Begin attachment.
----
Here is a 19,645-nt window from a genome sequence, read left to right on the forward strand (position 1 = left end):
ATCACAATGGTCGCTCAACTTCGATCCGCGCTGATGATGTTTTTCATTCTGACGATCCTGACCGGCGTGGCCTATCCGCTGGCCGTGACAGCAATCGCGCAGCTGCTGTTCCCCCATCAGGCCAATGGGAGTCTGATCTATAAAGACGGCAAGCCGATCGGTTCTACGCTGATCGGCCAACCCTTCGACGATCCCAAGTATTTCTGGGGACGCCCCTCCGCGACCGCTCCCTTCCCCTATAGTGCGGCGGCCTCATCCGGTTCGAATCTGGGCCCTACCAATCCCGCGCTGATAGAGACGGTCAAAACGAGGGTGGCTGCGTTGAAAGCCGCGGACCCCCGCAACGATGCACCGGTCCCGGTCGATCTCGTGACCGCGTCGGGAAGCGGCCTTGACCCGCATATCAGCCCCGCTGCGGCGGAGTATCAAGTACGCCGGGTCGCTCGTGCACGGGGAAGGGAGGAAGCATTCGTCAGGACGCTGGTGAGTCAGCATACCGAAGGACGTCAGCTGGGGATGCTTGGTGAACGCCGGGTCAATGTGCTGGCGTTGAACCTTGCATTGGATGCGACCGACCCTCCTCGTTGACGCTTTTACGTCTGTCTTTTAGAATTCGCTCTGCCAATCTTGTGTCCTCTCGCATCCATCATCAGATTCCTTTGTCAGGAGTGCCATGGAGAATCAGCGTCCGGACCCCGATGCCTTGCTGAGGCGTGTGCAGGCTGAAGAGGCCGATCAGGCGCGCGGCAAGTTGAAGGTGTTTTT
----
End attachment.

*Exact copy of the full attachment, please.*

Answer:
Here is a 19,645-nt window from a genome sequence, read left to right on the forward strand (position 1 = left end):
ATCACAATGGTCGCTCAACTTCGATCCGCGCTGATGATGTTTTTCATTCTGACGATCCTGACCGGCGTGGCCTATCCGCTGGCCGTGACAGCAATCGCGCAGCTGCTGTTCCCCCATCAGGCCAATGGGAGTCTGATCTATAAAGACGGCAAGCCGATCGGTTCTACGCTGATCGGCCAACCCTTCGACGATCCCAAGTATTTCTGGGGACGCCCCTCCGCGACCGCTCCCTTCCCCTATAGTGCGGCGGCCTCATCCGGTTCGAATCTGGGCCCTACCAATCCCGCGCTGATAGAGACGGTCAAAACGAGGGTGGCTGCGTTGAAAGCCGCGGACCCCCGCAACGATGCACCGGTCCCGGTCGATCTCGTGACCGCGTCGGGAAGCGGCCTTGACCCGCATATCAGCCCCGCTGCGGCGGAGTATCAAGTACGCCGGGTCGCTCGTGCACGGGGAAGGGAGGAAGCATTCGTCAGGACGCTGGTGAGTCAGCATACCGAAGGACGTCAGCTGGGGATGCTTGGTGAACGCCGGGTCAATGTGCTGGCGTTGAACCTTGCATTGGATGCGACCGACCCTCCTCGTTGACGCTTTTACGTCTGTCTTTTAGAATTCGCTCTGCCAATCTTGTGTCCTCTCGCATCCATCATCAGATTCCTTTGTCAGGAGTGCCATGGAGAATCAGCGTCCGGACCCCGATGCCTTGCTGAGGCGTGTGCAGGCTGAAGAGGCCGATCAGGCGCGCGGCAAGTTGAAGGTGTTTTT